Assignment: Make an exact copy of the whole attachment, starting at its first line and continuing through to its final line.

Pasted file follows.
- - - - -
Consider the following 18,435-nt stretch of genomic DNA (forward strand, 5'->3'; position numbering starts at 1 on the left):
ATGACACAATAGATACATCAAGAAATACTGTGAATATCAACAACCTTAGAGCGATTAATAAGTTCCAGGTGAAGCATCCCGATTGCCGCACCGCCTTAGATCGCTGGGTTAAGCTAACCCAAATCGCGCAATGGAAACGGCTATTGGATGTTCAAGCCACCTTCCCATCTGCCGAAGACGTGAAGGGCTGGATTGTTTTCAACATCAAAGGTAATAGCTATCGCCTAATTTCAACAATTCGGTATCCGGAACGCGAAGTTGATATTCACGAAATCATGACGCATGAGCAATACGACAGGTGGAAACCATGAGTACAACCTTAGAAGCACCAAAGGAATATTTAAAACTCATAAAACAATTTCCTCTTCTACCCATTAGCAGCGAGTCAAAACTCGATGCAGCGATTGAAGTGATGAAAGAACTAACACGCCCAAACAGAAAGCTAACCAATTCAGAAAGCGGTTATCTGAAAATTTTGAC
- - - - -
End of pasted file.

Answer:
Consider the following 18,435-nt stretch of genomic DNA (forward strand, 5'->3'; position numbering starts at 1 on the left):
ATGACACAATAGATACATCAAGAAATACTGTGAATATCAACAACCTTAGAGCGATTAATAAGTTCCAGGTGAAGCATCCCGATTGCCGCACCGCCTTAGATCGCTGGGTTAAGCTAACCCAAATCGCGCAATGGAAACGGCTATTGGATGTTCAAGCCACCTTCCCATCTGCCGAAGACGTGAAGGGCTGGATTGTTTTCAACATCAAAGGTAATAGCTATCGCCTAATTTCAACAATTCGGTATCCGGAACGCGAAGTTGATATTCACGAAATCATGACGCATGAGCAATACGACAGGTGGAAACCATGAGTACAACCTTAGAAGCACCAAAGGAATATTTAAAACTCATAAAACAATTTCCTCTTCTACCCATTAGCAGCGAGTCAAAACTCGATGCAGCGATTGAAGTGATGAAAGAACTAACACGCCCAAACAGAAAGCTAACCAATTCAGAAAGCGGTTATCTGAAAATTTTGAC